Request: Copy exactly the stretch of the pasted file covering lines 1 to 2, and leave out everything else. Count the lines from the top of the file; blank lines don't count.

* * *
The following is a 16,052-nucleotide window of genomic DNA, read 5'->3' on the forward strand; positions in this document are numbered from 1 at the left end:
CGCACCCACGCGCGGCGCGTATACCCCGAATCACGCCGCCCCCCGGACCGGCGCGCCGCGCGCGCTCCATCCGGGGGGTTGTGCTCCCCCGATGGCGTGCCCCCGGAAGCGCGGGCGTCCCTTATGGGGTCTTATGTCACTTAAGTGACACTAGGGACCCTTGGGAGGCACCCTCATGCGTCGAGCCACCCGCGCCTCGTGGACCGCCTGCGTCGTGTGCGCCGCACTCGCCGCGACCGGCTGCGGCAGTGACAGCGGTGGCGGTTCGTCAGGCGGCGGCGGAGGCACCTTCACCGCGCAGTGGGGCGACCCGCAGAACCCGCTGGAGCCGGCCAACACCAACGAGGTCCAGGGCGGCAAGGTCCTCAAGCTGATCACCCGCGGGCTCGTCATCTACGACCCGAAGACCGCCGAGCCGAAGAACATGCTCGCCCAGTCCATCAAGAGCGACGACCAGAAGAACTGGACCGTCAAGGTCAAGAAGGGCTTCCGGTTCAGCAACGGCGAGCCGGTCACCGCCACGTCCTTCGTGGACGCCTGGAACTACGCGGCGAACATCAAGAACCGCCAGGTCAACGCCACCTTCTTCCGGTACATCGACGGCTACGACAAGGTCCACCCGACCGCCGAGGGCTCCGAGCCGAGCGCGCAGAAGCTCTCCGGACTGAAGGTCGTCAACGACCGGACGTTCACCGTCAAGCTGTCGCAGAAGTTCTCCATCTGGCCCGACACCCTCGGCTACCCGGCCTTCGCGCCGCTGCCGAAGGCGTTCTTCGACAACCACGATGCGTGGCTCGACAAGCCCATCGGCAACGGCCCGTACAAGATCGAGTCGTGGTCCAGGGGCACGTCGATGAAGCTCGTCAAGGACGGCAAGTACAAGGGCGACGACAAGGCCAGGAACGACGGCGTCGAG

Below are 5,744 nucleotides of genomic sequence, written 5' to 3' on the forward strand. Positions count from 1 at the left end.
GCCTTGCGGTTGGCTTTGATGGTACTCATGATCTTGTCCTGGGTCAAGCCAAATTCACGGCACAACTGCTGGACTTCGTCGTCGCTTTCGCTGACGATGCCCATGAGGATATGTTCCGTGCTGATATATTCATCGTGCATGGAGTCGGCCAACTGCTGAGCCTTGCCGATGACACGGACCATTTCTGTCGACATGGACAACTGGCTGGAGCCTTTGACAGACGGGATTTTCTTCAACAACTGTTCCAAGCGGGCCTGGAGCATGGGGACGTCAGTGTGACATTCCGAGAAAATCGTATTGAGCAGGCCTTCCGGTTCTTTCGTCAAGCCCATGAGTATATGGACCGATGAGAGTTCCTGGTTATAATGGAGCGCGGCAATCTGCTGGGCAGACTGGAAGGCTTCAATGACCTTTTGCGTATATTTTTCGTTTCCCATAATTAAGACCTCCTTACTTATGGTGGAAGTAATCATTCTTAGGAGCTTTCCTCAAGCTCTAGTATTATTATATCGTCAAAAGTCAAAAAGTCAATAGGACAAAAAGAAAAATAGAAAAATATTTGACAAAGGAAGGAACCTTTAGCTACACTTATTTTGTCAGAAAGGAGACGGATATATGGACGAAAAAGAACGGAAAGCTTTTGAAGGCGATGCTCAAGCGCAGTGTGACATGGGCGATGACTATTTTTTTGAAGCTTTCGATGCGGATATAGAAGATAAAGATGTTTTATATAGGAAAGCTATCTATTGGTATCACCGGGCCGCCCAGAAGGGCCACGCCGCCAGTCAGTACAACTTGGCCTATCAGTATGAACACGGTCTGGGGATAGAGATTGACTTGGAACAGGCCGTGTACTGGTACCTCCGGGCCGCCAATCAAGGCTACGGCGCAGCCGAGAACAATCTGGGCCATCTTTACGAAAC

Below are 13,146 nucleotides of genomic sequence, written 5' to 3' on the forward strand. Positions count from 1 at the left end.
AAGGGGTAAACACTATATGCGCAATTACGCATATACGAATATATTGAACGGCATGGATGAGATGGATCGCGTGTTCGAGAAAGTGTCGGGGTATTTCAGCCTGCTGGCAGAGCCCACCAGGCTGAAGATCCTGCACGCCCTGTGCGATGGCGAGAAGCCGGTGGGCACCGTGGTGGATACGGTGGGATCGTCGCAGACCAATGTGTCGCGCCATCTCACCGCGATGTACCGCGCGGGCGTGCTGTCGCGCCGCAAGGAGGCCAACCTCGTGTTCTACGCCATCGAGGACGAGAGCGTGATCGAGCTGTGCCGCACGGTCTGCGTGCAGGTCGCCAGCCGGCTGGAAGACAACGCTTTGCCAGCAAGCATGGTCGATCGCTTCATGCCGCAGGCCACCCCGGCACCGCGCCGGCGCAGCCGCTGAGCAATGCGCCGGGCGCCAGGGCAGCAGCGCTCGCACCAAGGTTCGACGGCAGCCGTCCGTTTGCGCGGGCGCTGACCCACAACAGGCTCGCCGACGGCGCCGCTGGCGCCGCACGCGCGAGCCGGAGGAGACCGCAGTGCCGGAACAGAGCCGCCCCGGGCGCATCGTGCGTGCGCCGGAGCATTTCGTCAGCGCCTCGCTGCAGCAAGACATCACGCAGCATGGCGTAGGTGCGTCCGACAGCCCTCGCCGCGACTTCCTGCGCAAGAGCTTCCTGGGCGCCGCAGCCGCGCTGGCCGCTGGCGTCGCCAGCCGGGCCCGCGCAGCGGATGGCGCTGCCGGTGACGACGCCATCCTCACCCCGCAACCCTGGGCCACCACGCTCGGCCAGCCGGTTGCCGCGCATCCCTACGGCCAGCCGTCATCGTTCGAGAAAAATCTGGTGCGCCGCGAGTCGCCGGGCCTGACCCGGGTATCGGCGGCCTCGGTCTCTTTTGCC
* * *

The following is a 16,052-nucleotide window of genomic DNA, read 5'->3' on the forward strand; positions in this document are numbered from 1 at the left end:
CGCACCCACGCGCGGCGCGTATACCCCGAATCACGCCGCCCCCCGGACCGGCGCGCCGCGCGCGCTCCATCCGGGGGGTTGTGCTCCCCCGATGGCGTGCCCCCGGAAGCGCGGGCGTCCCTTATGGGGTCTTATGTCACTTAAGTGACACTAGGGACCCTTGGGAGGCACCCTCATGCGTCGAGCCACCCGCGCCTCGTGGACCGCCTGCGTCGTGTGCGCCGCACTCGCCGCGACCGGCTGCGGCAGTGACAGCGGTGGCGGTTCGTCAGGCGGCGGCGGAGGCACCTTCACCGCGCAGTGGGGCGACCCGCAGAACCCGCTGGAGCCGGCCAACACCAACGAGGTCCAGGGCGGCAAGGTCCTCAAGCTGATCACCCGCGGGCTCGTCATCTACGACCCGAAGACCGCCGAGCCGAAGAACATGCTCGCCCAGTCCATCAAGAGCGACGACCAGAAGAACTGGACCGTCAAGGTCAAGAAGGGCTTCCGGTTCAGCAACGGCGAGCCGGTCACCGCCACGTCCTTCGTGGACGCCTGGAACTACGCGGCGAACATCAAGAACCGCCAGGTCAACGCCACCTTCTTCCGGTACATCGACGGCTACGACAAGGTCCACCCGACCGCCGAGGGCTCCGAGCCGAGCGCGCAGAAGCTCTCCGGACTGAAGGTCGTCAACGACCGGACGTTCACCGTCAAGCTGTCGCAGAAGTTCTCCATCTGGCCCGACACCCTCGGCTACCCGGCCTTCGCGCCGCTGCCGAAGGCGTTCTTCGACAACCACGATGCGTGGCTCGACAAGCCCATCGGCAACGGCCCGTACAAGATCGAGTCGTGGTCCAGGGGCACGTCGATGAAGCTCGTCAAGGACGGCAAGTACAAGGGCGACGACAAGGCCAGGAACGACGGCGTCGAG